Mastic adhesives present a number of challenges when being extruded, but none more critical to the bottom-line than the downtime production lines face when extruders need to be cleaned. Diamond America was recently presented with such a challenge by a customer in the aerospace adhesives industry.
Diamond America has been invited by Rutgers University to take part in its Catalyst Manufacturing Science and Engineering Consortium (CMSEC). The partnership includes Diamond America loaning one of its extruders to the consortium and the appearance of the company’s president, Terry Hendershot, at the CMSECs April meeting.
Hookahs are water pipes that are used to smoke specially made tobacco that comes in different flavors. A premium hookah shisha brand, located on the West Coast, specializing in cocktail drink and party life flavors, currently assembles its product by hand — forming it into shape and then packaging it for distribution. That is 7,000 pounds of product per day.
A company that manufactures coatings for the aeronautical industry looked to Diamond America recently to develop a catalyst extrusion process to replace the plastic extruders they were currently using. The plastic extruders were unable to sustain a consistent feed of a resin material that is solid when fed into the extruder.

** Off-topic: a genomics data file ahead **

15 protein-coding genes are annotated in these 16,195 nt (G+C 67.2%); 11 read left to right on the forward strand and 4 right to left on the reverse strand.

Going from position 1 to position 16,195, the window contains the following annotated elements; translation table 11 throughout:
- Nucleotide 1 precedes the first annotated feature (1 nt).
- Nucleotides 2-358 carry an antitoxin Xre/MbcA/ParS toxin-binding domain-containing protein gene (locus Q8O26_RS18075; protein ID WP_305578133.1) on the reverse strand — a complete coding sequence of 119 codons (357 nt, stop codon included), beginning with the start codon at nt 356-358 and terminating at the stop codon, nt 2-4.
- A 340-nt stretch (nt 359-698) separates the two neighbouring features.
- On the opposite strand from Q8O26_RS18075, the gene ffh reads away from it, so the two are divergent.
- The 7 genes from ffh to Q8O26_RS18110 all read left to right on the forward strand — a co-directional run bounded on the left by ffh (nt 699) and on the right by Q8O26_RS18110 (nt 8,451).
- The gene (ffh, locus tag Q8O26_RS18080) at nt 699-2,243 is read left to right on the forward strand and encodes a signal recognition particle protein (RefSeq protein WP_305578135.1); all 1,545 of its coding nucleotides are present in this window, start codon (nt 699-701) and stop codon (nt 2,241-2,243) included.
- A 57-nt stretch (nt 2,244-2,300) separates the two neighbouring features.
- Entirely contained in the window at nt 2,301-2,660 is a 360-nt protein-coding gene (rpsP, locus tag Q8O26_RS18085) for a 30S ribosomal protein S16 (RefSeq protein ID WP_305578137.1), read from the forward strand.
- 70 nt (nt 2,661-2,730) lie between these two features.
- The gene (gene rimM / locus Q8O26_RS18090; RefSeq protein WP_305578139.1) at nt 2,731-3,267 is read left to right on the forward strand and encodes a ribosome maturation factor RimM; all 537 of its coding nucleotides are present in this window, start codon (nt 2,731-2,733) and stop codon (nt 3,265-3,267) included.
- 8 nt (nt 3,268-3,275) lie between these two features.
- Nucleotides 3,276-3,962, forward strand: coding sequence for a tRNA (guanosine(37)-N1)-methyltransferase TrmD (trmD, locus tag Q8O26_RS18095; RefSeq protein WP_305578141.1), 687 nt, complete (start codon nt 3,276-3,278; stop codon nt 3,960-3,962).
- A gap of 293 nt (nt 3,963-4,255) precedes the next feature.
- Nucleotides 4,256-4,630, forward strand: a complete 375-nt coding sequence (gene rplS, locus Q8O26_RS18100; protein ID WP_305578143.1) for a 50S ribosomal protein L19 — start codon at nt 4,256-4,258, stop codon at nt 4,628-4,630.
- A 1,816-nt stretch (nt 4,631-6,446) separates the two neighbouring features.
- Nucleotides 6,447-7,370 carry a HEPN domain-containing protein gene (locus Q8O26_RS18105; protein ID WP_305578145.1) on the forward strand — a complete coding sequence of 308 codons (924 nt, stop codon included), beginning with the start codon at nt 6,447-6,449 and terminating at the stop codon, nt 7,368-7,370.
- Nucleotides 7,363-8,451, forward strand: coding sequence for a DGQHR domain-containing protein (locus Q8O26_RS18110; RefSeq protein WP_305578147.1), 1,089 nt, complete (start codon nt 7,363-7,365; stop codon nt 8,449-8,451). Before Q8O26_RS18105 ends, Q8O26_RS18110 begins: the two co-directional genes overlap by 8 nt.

A manufacturer of a caulk free peel-and-stick trim for bathtubs, showers and countertops was looking for an improved extrusion process to both upgrade their product and eliminate third-party costs. Previously, the caulking tape was composed of two separate pieces — butyl and adhesive tape. Diamond America engineered a heated, precision application process that allowed for the butyl to be formed inline with the tape in a single V-shape. The company is currently testing the process with the Diamond America TT100 extruder and forming die in a production atmosphere.
What once took a crane and weeks of time-intensive labor — not to mention costly downtime — is now a seamless process. Diamond America’s customer in the catalyst industry has an extruder spanning three decks that required regular maintenance due to heavy wear of components. A complete disassembly was required, often resulting in days, if not weeks, that the extruder was off-line.
Diamond America was recently called in to consult a manufacturer of acid-proof brick and ceramic packing media. The customer was looking to improve its extrusion process to for better consistency of output while reducing downtime to complete persistent maintenance. Our research and analysis of the customer’s process led us to recommend several design and equipment improvements.